I actually cannot flip pancakes.
To be honest though, I haven’t ever really tried. I feel next year I might have to give it a go and hope it doesn’t end up on the floor!
As far as I am aware, Pancake Day was originally a Pagan celebration which then turned into a religious tradition (just like most of the holidays). Shrove Tuesday, or Mardi Gras (Fat Tuesday), is the day before the 40 day fasting period known as Lent. On this day people would eat all of the rich foods left in their house. Different countries celebrate this tradition in different ways, some by having carnivals and others by eating certain dishes.
In England we eat pancakes.
Not the thick American style pancakes, but French style crepes.
It literally has no bearing on whether you are undertaking some kind of ‘fast’ or not, we just eat pancakes. I’m pretty sure if you asked people why we eat pancakes on this day, they probably wouldn’t be sure. Pancake Day is just all about the pancakes. Since we were very young, we have always had pancakes for dinner on that day. Nothing else, just pancakes. As a child, this was one of the best things ever. Ok, it still is.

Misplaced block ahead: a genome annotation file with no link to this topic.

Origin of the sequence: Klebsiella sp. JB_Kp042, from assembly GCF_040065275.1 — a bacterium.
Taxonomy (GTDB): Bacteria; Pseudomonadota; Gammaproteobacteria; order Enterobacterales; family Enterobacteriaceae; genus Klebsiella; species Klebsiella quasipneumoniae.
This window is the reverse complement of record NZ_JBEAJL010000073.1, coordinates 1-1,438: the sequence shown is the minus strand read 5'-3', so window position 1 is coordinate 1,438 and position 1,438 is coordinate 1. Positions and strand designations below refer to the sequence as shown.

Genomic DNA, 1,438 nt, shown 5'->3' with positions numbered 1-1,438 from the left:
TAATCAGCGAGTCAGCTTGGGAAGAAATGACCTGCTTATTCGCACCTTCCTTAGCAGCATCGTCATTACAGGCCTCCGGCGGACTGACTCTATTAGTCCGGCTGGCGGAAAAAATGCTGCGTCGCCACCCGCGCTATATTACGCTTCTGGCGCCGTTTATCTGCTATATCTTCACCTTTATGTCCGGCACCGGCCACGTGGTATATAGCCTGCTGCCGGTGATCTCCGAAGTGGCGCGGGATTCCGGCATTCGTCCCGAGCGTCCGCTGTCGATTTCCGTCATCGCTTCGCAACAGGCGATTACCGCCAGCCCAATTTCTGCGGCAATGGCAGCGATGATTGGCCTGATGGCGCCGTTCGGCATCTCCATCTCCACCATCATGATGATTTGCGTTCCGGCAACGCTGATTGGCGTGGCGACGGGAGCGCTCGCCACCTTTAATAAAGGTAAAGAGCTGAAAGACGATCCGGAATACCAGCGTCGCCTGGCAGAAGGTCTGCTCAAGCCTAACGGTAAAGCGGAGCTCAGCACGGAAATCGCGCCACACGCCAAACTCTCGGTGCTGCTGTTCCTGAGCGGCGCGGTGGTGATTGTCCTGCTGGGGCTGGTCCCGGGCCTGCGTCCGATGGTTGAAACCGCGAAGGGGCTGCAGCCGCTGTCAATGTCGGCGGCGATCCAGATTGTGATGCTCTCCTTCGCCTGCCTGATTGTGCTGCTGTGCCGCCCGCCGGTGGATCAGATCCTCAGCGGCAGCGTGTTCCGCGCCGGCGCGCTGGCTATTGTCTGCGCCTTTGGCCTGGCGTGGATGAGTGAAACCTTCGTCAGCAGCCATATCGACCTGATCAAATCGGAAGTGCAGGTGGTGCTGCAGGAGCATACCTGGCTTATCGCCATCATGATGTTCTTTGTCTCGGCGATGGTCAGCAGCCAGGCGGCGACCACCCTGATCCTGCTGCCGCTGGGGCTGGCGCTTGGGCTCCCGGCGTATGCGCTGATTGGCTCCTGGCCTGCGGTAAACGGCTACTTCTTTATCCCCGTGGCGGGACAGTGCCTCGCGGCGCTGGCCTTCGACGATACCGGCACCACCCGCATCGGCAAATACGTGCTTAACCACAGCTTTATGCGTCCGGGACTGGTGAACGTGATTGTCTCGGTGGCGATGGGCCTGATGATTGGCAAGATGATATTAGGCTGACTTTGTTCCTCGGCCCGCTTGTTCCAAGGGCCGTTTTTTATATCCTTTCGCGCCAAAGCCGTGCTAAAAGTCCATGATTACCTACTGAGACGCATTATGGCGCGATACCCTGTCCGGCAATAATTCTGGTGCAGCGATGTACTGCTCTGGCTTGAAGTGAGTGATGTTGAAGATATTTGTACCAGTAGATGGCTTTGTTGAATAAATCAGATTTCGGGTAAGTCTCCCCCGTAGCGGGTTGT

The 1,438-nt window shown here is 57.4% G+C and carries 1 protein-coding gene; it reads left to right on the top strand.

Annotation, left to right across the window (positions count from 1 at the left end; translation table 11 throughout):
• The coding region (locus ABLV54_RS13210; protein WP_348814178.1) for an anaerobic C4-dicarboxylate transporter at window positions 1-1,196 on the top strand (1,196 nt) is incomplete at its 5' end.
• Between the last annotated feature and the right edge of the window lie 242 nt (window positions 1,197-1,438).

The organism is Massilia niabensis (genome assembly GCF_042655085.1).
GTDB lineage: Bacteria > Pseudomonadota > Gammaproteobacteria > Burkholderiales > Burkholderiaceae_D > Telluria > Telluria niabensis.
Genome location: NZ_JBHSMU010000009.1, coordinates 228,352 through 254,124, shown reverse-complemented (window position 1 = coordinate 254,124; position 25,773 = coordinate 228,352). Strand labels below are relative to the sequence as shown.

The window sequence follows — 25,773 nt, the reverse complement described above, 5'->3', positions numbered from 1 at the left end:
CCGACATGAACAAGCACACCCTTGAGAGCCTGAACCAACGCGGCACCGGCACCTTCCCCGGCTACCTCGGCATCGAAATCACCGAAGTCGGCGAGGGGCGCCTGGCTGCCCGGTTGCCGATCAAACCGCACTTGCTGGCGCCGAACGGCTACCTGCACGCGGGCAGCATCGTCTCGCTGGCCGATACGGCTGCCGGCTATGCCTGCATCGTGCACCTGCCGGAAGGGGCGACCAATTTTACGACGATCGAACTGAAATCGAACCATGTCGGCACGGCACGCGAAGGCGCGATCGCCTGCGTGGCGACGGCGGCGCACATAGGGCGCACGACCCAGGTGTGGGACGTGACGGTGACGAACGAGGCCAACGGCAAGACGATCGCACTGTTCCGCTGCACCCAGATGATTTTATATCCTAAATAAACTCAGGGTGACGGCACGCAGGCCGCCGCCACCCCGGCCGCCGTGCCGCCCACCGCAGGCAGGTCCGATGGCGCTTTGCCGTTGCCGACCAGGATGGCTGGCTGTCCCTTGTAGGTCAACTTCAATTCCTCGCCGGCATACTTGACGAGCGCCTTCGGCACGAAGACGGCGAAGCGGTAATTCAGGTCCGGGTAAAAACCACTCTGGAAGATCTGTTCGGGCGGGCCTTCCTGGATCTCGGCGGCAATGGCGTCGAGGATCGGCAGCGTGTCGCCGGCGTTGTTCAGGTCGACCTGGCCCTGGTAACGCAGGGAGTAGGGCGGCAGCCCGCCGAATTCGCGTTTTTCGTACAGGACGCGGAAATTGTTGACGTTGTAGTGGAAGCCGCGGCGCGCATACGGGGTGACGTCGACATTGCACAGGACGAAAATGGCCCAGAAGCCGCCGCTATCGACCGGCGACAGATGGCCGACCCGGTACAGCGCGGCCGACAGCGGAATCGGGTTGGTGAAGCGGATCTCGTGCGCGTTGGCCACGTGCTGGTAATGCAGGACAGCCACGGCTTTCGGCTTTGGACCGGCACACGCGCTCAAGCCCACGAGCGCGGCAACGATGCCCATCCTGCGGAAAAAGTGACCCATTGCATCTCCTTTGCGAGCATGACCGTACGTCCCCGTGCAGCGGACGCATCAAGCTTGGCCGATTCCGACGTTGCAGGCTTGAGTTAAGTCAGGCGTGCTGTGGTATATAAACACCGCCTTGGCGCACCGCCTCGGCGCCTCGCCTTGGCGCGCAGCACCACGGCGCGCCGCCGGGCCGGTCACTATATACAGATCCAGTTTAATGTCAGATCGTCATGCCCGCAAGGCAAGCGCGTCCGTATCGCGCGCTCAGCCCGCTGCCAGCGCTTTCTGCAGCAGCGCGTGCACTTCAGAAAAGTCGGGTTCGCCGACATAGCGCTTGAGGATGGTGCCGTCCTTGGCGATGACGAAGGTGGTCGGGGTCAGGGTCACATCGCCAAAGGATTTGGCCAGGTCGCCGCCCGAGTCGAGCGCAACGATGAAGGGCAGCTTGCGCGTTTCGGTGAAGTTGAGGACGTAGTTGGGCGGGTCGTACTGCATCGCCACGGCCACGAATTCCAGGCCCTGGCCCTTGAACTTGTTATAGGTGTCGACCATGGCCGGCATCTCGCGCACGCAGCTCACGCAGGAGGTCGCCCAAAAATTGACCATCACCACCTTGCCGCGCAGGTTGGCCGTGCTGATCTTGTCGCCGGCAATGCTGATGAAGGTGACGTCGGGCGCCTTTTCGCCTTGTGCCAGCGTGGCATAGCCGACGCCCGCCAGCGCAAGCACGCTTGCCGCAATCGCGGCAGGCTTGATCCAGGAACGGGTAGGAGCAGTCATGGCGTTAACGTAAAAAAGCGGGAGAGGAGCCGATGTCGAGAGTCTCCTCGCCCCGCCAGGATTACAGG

I have now brought this tradition to Peru, and so yesterday we set about making a pile of pancakes for our lunch!
So simple, yet so tasty.
You use 4 ingredients and so really you have no excuse not to make these.
I even bought an awesome new pancake pan from Wong. It says ‘CREPES’ on the back and I had to have it!
So here we go, my Mum’s amazing pancake/crepe recipe. (No idea where it came from, but it works a treat!)
Pancake Day Pancakes
// INGREDIENTS //
Makes between 6-8 large crepes
// 110g plain flour //
// 2 eggs (not too small) //
// 200ml full fat milk, mixed with 75ml water //
// pinch of salt // not as much as in the photo, that was for illustrative purposes!
// butter to coat the pan //
// Toppings!!! (I will cover this after the recipe!) //
// METHOD //